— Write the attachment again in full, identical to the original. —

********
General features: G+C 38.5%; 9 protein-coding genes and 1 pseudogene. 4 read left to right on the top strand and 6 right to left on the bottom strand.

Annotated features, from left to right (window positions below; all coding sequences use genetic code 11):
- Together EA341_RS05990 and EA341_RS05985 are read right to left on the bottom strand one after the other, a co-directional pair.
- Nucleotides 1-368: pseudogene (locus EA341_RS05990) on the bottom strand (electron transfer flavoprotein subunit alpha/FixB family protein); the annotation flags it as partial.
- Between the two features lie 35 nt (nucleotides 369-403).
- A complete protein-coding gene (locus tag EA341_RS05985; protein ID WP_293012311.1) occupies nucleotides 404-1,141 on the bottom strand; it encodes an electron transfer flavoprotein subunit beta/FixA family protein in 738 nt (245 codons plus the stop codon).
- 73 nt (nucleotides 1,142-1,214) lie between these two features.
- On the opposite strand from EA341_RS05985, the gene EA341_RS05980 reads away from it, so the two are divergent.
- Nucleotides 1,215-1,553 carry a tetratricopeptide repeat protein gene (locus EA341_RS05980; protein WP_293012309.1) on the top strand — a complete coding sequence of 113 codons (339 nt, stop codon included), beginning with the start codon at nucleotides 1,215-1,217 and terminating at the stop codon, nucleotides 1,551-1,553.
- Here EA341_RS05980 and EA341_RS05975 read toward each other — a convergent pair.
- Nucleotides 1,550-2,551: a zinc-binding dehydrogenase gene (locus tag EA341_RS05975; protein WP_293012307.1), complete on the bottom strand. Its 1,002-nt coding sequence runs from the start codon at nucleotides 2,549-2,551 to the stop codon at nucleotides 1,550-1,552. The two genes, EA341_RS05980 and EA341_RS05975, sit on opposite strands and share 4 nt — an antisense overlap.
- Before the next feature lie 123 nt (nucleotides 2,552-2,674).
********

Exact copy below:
General features: G+C 38.5%; 9 protein-coding genes and 1 pseudogene. 4 read left to right on the top strand and 6 right to left on the bottom strand.

Annotated features, from left to right (window positions below; all coding sequences use genetic code 11):
- Together EA341_RS05990 and EA341_RS05985 are read right to left on the bottom strand one after the other, a co-directional pair.
- Nucleotides 1-368: pseudogene (locus EA341_RS05990) on the bottom strand (electron transfer flavoprotein subunit alpha/FixB family protein); the annotation flags it as partial.
- Between the two features lie 35 nt (nucleotides 369-403).
- A complete protein-coding gene (locus tag EA341_RS05985; protein ID WP_293012311.1) occupies nucleotides 404-1,141 on the bottom strand; it encodes an electron transfer flavoprotein subunit beta/FixA family protein in 738 nt (245 codons plus the stop codon).
- 73 nt (nucleotides 1,142-1,214) lie between these two features.
- On the opposite strand from EA341_RS05985, the gene EA341_RS05980 reads away from it, so the two are divergent.
- Nucleotides 1,215-1,553 carry a tetratricopeptide repeat protein gene (locus EA341_RS05980; protein WP_293012309.1) on the top strand — a complete coding sequence of 113 codons (339 nt, stop codon included), beginning with the start codon at nucleotides 1,215-1,217 and terminating at the stop codon, nucleotides 1,551-1,553.
- Here EA341_RS05980 and EA341_RS05975 read toward each other — a convergent pair.
- Nucleotides 1,550-2,551: a zinc-binding dehydrogenase gene (locus tag EA341_RS05975; protein WP_293012307.1), complete on the bottom strand. Its 1,002-nt coding sequence runs from the start codon at nucleotides 2,549-2,551 to the stop codon at nucleotides 1,550-1,552. The two genes, EA341_RS05980 and EA341_RS05975, sit on opposite strands and share 4 nt — an antisense overlap.
- Before the next feature lie 123 nt (nucleotides 2,552-2,674).